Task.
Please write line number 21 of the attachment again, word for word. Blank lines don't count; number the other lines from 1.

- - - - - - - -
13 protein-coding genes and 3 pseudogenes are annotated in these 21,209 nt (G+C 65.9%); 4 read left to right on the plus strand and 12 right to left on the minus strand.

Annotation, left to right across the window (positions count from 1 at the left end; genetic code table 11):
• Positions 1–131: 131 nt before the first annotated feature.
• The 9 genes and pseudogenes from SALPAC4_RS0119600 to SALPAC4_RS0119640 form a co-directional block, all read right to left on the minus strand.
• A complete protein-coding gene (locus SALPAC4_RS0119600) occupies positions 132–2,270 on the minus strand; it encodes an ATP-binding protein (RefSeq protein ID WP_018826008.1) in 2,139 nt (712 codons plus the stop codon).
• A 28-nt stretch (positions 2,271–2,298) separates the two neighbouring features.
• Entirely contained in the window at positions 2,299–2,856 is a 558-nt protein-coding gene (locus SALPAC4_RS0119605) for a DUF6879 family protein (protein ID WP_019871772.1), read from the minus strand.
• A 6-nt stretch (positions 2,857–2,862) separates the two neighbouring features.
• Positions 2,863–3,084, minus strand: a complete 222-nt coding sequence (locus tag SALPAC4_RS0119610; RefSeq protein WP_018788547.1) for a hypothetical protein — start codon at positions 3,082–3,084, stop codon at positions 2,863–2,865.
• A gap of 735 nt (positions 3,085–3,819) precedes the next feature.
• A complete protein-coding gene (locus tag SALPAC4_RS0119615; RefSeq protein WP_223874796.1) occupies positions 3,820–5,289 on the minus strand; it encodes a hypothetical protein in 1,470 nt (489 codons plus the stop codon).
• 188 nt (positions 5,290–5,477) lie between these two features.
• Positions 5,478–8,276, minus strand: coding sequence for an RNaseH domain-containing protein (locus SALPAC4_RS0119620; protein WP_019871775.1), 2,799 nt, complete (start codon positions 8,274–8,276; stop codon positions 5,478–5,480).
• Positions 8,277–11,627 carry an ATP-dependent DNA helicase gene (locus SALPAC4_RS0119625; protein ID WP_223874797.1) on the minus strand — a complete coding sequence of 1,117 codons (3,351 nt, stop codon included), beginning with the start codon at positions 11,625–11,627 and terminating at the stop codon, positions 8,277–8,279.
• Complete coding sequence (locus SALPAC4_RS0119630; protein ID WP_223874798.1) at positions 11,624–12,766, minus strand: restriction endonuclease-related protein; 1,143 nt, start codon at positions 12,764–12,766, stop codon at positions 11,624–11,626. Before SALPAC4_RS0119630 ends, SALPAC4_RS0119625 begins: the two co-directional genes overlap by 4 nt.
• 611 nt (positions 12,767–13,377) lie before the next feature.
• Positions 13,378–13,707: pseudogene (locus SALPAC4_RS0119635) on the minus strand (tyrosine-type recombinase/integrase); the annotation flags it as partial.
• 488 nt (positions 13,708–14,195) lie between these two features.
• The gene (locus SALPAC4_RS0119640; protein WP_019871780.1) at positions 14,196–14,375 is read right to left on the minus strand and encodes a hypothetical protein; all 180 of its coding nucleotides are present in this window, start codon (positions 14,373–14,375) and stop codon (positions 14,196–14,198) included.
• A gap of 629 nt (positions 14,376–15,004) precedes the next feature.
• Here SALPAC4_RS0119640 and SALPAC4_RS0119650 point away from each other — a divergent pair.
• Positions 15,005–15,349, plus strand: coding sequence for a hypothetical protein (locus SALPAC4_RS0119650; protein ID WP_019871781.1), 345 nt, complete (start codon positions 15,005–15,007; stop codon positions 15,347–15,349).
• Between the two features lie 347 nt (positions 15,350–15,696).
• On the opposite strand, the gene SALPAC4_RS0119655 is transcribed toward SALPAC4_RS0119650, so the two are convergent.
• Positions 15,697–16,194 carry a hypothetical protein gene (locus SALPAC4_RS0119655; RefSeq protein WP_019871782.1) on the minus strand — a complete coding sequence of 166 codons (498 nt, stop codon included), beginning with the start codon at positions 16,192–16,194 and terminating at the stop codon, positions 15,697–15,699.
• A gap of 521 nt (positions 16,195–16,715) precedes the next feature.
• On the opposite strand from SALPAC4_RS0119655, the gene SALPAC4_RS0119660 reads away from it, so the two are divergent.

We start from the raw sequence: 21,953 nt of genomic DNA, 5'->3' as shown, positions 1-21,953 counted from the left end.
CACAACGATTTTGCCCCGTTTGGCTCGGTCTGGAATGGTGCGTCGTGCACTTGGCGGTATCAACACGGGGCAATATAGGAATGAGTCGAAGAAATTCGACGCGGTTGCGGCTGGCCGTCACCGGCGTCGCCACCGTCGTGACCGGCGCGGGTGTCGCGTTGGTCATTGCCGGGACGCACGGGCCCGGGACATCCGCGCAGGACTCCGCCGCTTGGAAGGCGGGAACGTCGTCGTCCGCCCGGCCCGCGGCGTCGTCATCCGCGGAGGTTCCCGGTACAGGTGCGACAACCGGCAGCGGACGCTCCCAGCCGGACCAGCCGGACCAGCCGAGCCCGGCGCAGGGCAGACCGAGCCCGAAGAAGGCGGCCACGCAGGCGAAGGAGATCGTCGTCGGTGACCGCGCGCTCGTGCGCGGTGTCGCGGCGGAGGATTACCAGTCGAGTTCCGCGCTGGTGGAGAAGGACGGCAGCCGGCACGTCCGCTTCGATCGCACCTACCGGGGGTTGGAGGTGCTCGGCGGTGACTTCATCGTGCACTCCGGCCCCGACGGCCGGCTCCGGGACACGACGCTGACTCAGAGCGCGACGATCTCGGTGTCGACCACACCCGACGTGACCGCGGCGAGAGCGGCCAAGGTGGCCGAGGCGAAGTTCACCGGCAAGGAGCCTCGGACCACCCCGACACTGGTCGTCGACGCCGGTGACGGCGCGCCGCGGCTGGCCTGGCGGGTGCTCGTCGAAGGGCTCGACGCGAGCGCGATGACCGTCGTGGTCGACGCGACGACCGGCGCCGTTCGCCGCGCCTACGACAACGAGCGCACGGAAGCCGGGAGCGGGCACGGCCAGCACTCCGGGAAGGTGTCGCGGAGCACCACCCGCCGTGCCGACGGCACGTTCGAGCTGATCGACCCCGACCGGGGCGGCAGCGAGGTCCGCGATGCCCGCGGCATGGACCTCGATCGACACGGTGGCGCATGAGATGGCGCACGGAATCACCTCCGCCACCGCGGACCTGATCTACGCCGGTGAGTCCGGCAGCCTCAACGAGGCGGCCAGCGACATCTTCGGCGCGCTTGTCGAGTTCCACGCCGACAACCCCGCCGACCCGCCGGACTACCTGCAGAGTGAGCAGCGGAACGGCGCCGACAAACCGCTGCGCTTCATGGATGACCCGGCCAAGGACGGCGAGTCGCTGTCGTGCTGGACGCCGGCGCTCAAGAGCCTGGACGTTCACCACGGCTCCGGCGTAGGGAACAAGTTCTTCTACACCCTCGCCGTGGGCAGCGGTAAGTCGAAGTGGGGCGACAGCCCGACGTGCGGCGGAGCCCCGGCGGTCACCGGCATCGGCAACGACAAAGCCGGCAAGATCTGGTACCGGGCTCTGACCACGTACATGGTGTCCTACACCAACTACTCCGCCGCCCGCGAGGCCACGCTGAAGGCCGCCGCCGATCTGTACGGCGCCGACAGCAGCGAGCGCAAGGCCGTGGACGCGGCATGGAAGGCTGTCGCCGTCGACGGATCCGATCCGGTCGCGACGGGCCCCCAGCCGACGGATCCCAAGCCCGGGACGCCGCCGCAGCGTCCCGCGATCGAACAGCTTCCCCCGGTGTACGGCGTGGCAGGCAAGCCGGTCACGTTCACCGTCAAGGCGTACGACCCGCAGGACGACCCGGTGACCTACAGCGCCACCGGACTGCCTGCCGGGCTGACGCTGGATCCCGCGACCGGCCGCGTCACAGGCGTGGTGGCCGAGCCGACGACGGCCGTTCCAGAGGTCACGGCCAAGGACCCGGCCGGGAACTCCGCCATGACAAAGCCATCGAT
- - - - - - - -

• Here SALPAC4_RS0119640 and SALPAC4_RS0119650 point away from each other — a divergent pair.